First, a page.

Legendary singer and songwriter Sixto Díaz Rodríguez has died at the age of 81, as confirmed.
It was reported that the star, who only went by her last name, suffered a stroke in the months before her death and battled the disease after the incident.
A post shared on the musician’s blog and official website announced his death. “We at Sugarman.org are saddened to announce that Sixto Díaz Rodríguez passed away earlier today,” it read. “Our deepest condolences to his daughters – Sandra, Eva and Regan – and to his entire family.”
Stephen “Sugar” Segerman, who runs SugarMan.org, also confirmed Rodriguez’s death to News24. “We confirmed with his daughter, Sandra, that he passed away yesterday, August 8, at 5:30 Detroit time,” Segerman said.
After releasing two albums that did not sell well (1970’s “Cold Fact” and 1971’s “Coming From Reality”) on Sussex Records, he left and gave up music to work in the demolition and production industries.
Although Rodríguez’s records failed to gain a foothold in the United States upon their release, they gained a large following overseas, and grew in popularity in countries such as Australia, New Zealand, South Africa, Botswana and Zimbabwe . At His Best”, a compilation album released by the Australian record label Blue Goose, was certified platinum in South Africa, and Rodriguez toured Australia in 1979 and 1981.
Twenty years later, after discovering that his fame had only grown in South Africa since the 1970s, he toured that country, when the documentary Dead Men Don’t Tour: Rodriguez was filmed in South Africa. The title was a nod to the rumor in the country that the star committed suicide during a concert years before. Rodríguez would return to South Africa for further tours, in 2001 and 2005.
Over the years, Rodriguez gradually became a cult figure in his home country as well, with Nas sampling his song “Sugar Man” on the 2001 track “You Da Man” and the song also appearing on the soundtrack of the 2006 film Candy, with Ledger Heath. In 2009, Light In The Attic Records reissued his two studio albums.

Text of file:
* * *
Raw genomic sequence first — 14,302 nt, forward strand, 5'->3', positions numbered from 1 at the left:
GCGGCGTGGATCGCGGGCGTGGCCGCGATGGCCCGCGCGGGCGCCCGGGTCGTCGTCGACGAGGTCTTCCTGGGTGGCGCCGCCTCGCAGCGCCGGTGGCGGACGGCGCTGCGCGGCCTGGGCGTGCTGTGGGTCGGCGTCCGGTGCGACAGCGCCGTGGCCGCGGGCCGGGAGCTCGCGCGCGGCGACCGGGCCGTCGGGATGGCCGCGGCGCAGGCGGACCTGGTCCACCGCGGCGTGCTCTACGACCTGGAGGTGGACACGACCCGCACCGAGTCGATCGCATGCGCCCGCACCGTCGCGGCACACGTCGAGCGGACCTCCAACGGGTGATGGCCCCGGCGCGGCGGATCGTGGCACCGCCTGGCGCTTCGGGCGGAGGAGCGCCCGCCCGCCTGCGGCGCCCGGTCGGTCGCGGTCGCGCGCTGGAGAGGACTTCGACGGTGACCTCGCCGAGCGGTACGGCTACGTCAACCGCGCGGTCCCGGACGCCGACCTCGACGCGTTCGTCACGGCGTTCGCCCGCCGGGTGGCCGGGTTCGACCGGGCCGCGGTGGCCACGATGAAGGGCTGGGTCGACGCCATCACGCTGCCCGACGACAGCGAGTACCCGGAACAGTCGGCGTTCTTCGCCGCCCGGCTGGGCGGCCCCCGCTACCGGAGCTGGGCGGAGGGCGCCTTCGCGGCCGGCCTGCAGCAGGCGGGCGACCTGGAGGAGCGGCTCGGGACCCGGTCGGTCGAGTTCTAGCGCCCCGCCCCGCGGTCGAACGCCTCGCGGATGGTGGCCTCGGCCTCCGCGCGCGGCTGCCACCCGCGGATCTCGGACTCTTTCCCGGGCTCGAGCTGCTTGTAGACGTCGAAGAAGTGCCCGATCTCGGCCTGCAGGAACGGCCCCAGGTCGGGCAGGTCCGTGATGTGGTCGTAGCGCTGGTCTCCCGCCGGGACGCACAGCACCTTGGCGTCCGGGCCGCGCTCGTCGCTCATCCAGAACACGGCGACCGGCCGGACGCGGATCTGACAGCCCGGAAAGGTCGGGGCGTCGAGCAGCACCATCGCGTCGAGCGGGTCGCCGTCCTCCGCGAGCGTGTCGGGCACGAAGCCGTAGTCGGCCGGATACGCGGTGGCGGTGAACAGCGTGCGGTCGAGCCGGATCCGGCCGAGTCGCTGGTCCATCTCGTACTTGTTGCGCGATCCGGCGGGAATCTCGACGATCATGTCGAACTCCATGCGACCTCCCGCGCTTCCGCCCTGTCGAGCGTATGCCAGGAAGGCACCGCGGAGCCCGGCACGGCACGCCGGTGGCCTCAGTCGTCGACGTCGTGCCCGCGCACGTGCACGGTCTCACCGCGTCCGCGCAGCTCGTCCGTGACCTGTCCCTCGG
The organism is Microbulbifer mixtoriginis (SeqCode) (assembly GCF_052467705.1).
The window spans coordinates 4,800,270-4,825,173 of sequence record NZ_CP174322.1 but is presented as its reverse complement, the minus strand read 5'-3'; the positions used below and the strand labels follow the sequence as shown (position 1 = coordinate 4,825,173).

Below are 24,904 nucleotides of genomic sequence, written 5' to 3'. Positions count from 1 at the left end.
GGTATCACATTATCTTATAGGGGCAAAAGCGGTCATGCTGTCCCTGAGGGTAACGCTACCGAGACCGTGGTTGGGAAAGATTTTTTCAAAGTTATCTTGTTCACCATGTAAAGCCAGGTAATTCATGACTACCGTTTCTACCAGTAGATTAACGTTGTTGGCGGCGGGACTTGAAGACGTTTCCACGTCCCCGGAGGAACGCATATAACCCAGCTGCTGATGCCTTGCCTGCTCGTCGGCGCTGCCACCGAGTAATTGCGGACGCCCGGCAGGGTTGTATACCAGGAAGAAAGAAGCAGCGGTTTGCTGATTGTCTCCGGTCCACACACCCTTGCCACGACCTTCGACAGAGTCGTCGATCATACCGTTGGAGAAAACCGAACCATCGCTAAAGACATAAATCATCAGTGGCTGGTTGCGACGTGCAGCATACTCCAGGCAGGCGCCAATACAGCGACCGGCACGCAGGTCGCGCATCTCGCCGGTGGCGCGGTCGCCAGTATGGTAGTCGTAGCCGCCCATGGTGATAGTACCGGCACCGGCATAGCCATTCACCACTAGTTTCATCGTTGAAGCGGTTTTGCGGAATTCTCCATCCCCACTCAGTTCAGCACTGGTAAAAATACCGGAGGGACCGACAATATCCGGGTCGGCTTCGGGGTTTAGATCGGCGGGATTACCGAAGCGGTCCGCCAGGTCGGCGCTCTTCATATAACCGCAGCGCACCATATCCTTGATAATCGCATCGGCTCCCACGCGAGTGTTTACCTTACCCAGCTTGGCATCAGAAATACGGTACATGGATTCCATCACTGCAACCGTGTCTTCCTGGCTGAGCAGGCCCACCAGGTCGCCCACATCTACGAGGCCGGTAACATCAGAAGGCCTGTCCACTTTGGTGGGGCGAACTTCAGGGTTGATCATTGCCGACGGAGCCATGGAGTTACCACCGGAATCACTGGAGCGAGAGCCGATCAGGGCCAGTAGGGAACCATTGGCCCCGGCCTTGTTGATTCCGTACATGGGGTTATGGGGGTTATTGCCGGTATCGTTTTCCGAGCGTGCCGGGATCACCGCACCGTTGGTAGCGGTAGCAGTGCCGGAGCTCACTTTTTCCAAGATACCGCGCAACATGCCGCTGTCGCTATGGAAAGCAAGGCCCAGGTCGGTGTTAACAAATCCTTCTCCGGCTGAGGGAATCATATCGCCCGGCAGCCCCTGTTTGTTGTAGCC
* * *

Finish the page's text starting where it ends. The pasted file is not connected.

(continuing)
However, his infamy reached its peak in 2012, when the documentary Searching For Sugar Man was released. The film, directed by Malik Bendjelloul, followed two South African fans trying to find out if the rumors about him were true. Rodriguez’s real death and, if not. , what happened to. It premiered at the Sundance Film Festival and won the BAFTA for Best Documentary and the Oscar for Best Documentary Feature in 2013.
Following the film’s release, Rodríguez headlined a string of concerts and festivals, including an appearance at Glastonbury 2013 and a headlining slot at Wilderness Festival the same year.
Musicians and fans have begun paying tribute to the legendary singer-songwriter. Brian Jonestown Massacre’s Anton Newcombe wrote on Twitter/X: “RIP Sixto Rodriguez – Glad your family found you before you passed.”
Shamir posted Rodríguez’s song ‘Causa’, writing: “RIP Sixto Rodríguez. This is literally one of the best songs ever written, and one of my favourites.”
See more tributes below.
This is a developing story and will be updated.